HOME > Chowhound > Cookware >

Discussion

Peppermill

So, tell me about your peppermill and why you love it.
Such a simple thing, yet so essential.
Just broke my ceramic-bodied mill (which was lovely!) while grinding pepper for a salad dressing (my hands must have been slick with walnut oil).
Is there anything fabulous out there that the Chowhounds recommend?
I prefer a largish hand-grind model. Something at home in the kitchen that can also be passed at the casual table.

Thanks!

  1. Click to Upload a photo (10 MB limit)
Delete
  1. Well, beside the famous and expensive Peugeot, Vic Firth and Magum Unicorn were routinely mentioned:

    http://chowhound.chow.com/topics/818249

    1 Reply
    1. re: Chemicalkinetics

      Yeah, love my Vic Firth, hate my Atlas.

    2. I don't love my peppermill. But my OXO works fine. It is a two handed mill, unfortunately, but the I can set the grind I want.

      1 Reply
      1. re: sueatmo

        Oh yes OXO pepper mills also get frequently recommended

      2. http://www.amazon.com/Pepper-Mill-Imp...

        I inherited this one about 10 years ago, it has to be at least 20 years old now and looks exactly like the brand new ones, aparently they haven't changed a thing. I can tell it's easy load the peppercorns, and works flawlessly and feels as if though it will last another 50 years. I had no clue this thing was such an expensive high quality piece until I happened upon it on amazon.

        11 Replies
        1. re: Rick

          Hi, Rick:

          I have had that Atlas, too, for about 20 years, and I expect I'll never buy another. I like the ergonomics of holding it in one hand and turning the crank with he other over a Rubirossa-style mill. Buffed out, I think it is quite beautiful. It took me 15 years to discover how to adjust the grind, though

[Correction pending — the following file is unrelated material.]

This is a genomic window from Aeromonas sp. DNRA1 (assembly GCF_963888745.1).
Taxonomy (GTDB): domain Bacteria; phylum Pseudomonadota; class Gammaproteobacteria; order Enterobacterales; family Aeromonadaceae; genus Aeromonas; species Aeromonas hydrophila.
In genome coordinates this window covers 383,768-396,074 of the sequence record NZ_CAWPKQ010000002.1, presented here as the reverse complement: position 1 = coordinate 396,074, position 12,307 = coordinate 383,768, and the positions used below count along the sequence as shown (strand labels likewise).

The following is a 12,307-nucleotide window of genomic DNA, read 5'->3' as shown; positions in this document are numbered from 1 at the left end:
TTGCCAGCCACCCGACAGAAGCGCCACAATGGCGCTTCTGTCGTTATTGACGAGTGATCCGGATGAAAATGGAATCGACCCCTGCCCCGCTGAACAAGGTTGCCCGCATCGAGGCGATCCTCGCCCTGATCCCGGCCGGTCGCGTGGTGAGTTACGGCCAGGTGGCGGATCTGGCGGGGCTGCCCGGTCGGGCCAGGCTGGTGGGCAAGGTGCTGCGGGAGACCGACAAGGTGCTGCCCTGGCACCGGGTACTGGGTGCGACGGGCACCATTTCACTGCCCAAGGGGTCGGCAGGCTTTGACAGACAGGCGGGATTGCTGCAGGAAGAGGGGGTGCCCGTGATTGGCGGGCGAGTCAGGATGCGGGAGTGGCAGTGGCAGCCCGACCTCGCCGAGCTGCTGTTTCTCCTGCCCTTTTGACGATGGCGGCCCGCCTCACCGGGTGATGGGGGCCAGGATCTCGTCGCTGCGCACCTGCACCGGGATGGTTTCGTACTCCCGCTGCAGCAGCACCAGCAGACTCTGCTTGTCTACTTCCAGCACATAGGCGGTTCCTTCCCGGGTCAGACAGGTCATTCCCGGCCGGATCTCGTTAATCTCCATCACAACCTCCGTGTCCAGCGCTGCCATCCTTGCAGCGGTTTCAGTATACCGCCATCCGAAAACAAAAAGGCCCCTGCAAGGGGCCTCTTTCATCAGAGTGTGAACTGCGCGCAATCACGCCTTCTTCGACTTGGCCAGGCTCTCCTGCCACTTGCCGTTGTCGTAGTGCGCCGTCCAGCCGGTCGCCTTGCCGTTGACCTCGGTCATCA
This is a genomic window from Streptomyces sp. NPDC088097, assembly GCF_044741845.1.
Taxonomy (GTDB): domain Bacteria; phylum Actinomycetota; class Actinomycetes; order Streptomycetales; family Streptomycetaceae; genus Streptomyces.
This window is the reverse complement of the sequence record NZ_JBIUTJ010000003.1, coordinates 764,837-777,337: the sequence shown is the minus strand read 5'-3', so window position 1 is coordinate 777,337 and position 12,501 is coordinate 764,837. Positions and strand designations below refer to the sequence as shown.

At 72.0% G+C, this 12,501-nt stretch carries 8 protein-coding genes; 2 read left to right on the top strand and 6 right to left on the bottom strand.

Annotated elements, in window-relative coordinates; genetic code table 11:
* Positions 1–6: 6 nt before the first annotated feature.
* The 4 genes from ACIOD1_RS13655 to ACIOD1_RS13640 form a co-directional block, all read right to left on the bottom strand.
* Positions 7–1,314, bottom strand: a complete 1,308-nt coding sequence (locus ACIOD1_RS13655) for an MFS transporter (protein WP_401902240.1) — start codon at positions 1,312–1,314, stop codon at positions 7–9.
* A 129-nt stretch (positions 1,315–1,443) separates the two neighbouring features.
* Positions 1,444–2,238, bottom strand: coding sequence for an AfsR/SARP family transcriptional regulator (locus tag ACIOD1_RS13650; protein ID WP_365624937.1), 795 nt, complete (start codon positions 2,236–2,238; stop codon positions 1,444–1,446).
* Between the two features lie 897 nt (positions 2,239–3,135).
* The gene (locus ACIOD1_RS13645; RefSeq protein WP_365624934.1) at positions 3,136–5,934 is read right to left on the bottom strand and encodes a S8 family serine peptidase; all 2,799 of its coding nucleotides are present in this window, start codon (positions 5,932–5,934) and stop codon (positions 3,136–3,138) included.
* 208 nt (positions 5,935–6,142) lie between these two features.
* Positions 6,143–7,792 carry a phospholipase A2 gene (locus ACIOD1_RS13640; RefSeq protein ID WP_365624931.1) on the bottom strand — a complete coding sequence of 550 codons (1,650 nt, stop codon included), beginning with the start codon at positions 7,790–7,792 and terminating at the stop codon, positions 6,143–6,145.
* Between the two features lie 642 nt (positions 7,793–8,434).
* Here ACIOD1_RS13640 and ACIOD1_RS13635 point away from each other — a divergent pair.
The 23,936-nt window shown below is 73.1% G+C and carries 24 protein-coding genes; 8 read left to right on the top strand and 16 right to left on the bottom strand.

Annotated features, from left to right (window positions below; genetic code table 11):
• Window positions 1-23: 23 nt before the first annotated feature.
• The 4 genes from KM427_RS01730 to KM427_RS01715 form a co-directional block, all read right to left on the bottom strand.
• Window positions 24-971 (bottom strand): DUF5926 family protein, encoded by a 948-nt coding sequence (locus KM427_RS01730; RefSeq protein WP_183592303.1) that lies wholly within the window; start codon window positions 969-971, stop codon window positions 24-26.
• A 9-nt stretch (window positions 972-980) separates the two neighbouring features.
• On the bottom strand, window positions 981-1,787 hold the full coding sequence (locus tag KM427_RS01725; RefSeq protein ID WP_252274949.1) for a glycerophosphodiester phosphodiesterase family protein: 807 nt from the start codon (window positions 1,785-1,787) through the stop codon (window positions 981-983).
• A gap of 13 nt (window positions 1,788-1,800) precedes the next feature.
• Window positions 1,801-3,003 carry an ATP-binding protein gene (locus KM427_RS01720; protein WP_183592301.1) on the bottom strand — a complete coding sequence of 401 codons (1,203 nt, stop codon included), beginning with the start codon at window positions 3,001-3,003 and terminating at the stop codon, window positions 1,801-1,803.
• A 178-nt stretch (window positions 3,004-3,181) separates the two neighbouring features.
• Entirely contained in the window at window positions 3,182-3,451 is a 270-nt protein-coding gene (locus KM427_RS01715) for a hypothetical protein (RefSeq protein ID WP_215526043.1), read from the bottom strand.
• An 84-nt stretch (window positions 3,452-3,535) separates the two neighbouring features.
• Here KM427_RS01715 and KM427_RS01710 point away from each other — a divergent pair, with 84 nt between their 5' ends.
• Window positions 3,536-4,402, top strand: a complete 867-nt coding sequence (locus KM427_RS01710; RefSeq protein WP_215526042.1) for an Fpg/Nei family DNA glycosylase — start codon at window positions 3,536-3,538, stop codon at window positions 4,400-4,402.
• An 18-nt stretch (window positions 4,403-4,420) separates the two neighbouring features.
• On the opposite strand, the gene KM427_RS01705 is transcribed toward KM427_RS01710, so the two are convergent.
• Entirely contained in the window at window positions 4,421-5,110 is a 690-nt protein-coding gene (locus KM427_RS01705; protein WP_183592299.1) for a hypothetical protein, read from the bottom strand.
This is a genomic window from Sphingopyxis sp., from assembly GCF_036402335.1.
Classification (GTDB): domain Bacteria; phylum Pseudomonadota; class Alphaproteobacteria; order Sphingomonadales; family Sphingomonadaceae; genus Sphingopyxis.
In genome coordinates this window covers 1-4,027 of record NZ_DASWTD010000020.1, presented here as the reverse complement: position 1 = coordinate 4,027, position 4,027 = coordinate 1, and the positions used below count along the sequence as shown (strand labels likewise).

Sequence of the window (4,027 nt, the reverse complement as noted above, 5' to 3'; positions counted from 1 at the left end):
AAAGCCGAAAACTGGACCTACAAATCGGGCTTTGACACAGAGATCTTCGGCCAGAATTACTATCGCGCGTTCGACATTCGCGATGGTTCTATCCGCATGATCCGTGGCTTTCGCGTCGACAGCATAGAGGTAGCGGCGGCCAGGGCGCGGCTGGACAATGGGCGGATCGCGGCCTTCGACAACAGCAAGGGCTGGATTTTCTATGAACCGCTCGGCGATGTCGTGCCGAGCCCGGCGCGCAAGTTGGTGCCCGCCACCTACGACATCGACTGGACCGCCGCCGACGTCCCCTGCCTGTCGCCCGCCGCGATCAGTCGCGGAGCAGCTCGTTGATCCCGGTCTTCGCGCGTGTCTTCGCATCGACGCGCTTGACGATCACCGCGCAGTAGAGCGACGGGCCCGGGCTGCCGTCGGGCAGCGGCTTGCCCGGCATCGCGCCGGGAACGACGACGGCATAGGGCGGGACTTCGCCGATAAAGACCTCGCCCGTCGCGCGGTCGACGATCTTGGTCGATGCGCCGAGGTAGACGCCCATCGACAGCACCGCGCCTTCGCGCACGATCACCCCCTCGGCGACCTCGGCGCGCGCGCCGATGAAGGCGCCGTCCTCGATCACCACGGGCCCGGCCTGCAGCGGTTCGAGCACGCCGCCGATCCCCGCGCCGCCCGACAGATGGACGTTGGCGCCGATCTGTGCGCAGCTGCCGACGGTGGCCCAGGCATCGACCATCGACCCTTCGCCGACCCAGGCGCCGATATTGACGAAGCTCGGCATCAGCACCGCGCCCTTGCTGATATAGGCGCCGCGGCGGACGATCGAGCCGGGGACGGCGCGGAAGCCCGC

If you measure once, you can count the number of crank turns for teaspoons and tablespoons. Saves a step.

          Aloha,
          Kaleo

          1. re: kaleokahu

            Hi K,

            What's your experience with respect to the the alleged lack of variability in the coarseness of the grind? I don't use a fine powder grind in cooking (maybe I should start) but like grittiness.

            cheers JH from W Australia

            1. re: jhamiltonwa

              Hi, JH:

              There's a bolt head at the bottom of the mill that turns in and out to adjust the coarseness of the grind. Is that what you mean? I've only adjusted it once (I like the grittiness, too), but it seemed very easy to do.

              Aloha,
              Kaleo

              1. re: kaleokahu

                Thanks, yes you understood me correctly. I was concerned about users comments about the Atlas making only a fine grind and being able to adjest to a course enough grind..

            2. re: kaleokahu

              I never realized it because it's the only pepper mill I've used in my kitchen, but the crank is great. I made a huge batch of cabbage and noodles and put in a lot of pepper, definitely easier to grind a large amount of pepper with the crank rather than the traditional round knob at the top that you have to keep flicking with your wrist.

              1. re: kaleokahu

                Kaleo,